Background: The Children’s Health Exposure Analysis Resource (CHEAR) program allows researchers to expand their research goals by offering the assessment of environmental exposures in their previously collected biospecimens. Samples are analyzed in one of CHEAR’s network of six laboratory hubs with the ability to assess a wide array of environmental chemicals. The ability to assess inter-study variability is important for researchers who want to combine datasets across studies and laboratories. Objective: Herein we establish a process of evaluating inter-study variability for a given analytic method. Methods: Common quality control (QC) pools at two concentration levels (A and B) in urine were created within CHEAR for insertion into each batch of samples tested at a rate of three samples of each pool per 100 study samples. We assessed these QC pool results for seven phthalates analyzed for five CHEAR studies by three different lab hubs utilizing multivariate control charts to identify out-of-control runs or sets of samples associated with a given QC sample. We then tested the conditions that would lead to an out-of-control run by simulating outliers in an otherwise “in-control” set of 12 trace elements in blood QC samples (NIST SRM 955c). Results: When phthalates were assessed within study, we identified a single out-of-control run for two of the five studies. Combining QC results across lab hubs, all of the runs from these two studies were now in-control, while multiple runs from two other studies were pushed out-of-control. In our simulation study we found that 3–6 analytes with outlier values (5xSD) within a run would push that run out of control in 65–83% of simulations, respectively. Significance: We show how acceptable bounds of variability can be established for a given analytic method by evaluating QC materials across studies using multivariate control charts.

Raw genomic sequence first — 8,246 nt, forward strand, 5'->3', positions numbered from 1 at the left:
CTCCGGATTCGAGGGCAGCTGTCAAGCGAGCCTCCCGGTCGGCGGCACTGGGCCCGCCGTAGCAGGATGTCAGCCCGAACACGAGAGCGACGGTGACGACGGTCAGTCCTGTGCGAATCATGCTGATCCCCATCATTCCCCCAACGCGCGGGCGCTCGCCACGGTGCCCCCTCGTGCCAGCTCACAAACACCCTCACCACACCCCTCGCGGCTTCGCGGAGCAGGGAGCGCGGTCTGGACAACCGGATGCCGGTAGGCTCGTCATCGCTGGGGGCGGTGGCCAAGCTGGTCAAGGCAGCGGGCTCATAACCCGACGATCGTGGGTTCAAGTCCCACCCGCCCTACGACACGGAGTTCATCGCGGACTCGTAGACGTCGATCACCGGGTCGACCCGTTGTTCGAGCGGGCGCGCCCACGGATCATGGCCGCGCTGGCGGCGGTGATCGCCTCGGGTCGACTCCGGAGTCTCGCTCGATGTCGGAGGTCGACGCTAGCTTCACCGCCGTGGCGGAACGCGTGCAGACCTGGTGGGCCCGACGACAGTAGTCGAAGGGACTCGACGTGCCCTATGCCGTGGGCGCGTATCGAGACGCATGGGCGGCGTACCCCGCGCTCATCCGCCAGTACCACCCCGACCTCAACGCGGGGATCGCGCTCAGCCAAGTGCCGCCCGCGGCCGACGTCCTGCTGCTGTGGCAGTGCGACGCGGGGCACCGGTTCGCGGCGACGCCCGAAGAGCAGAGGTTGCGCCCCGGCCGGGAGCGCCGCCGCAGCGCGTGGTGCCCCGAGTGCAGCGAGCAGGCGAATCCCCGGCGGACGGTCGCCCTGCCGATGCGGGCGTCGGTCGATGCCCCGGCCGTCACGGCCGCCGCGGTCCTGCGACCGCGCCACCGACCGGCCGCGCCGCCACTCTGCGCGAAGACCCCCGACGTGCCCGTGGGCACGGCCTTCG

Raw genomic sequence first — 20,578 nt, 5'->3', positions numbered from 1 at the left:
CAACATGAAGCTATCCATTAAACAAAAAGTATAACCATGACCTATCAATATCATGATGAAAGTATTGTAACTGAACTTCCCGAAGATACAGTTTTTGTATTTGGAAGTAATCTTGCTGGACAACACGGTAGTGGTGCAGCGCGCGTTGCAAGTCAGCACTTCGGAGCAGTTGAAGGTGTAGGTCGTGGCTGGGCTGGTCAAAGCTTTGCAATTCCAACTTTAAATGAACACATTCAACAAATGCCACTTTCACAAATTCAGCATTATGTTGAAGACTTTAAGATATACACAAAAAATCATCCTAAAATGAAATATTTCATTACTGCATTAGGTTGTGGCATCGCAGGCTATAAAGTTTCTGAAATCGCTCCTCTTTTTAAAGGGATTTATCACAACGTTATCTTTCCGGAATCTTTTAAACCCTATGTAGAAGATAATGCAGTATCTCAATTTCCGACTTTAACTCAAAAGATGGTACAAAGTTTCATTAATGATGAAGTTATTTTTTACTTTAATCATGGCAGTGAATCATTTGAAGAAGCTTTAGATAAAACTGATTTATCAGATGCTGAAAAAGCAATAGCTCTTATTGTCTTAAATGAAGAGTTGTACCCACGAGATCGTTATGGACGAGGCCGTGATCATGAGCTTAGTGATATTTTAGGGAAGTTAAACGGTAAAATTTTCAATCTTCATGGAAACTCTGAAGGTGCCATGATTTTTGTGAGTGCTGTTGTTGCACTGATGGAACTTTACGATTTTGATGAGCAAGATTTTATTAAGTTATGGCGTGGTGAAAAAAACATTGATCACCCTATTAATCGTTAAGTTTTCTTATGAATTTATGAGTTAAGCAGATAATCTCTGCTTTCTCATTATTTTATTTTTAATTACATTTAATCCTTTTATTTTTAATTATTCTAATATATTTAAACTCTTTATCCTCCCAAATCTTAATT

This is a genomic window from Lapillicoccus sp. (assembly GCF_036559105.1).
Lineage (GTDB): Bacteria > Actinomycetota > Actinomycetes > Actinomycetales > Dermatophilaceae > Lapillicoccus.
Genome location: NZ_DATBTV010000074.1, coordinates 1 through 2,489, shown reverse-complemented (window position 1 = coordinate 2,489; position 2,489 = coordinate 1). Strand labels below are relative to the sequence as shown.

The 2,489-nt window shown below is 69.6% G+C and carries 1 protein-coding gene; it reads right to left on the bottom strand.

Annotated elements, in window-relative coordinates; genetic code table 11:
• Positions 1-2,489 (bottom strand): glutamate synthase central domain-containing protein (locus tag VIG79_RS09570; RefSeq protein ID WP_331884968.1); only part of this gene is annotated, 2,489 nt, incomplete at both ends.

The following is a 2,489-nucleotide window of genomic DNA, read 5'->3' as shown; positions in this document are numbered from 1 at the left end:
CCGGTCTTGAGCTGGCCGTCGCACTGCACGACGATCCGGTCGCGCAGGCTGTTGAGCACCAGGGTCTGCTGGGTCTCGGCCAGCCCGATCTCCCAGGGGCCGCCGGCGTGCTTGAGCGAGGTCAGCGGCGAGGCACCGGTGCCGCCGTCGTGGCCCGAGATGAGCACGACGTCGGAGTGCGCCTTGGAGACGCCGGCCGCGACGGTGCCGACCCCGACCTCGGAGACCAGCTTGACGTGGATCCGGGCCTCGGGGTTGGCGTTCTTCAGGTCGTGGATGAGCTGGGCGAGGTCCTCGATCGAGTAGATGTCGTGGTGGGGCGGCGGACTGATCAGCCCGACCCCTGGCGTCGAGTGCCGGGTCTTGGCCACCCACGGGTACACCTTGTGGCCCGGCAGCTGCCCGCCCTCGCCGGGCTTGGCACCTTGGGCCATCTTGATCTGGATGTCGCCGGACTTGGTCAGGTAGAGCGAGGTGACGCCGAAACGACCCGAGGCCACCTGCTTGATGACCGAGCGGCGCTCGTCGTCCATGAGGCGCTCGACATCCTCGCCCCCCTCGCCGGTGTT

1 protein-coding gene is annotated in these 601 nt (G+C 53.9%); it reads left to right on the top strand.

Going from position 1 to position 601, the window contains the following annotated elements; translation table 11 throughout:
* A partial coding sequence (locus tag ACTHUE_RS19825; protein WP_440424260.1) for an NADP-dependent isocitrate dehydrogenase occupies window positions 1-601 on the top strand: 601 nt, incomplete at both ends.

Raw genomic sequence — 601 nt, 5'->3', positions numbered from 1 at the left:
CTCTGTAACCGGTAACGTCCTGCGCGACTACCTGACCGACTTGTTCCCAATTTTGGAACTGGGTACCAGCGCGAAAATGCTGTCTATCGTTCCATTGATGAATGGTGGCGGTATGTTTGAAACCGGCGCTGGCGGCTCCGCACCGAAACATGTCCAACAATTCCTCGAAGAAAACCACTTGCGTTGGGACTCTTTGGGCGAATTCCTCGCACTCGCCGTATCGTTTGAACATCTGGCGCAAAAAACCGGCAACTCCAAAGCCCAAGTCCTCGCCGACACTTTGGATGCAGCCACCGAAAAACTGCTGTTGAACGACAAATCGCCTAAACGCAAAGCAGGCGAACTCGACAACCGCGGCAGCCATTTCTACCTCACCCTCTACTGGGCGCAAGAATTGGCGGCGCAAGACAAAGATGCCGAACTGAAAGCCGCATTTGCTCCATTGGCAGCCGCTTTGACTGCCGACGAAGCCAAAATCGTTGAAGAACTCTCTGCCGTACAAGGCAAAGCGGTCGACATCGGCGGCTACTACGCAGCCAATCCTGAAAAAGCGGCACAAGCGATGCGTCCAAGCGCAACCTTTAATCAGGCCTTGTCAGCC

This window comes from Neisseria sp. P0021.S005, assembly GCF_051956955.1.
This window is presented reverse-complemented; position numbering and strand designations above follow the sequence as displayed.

|Number of pages||10|
|Journal||Journal of Exposure Science and Environmental Epidemiology|
|State||Published - Mar 2021|
- Analytical Methods
- Empirical/Statistical Models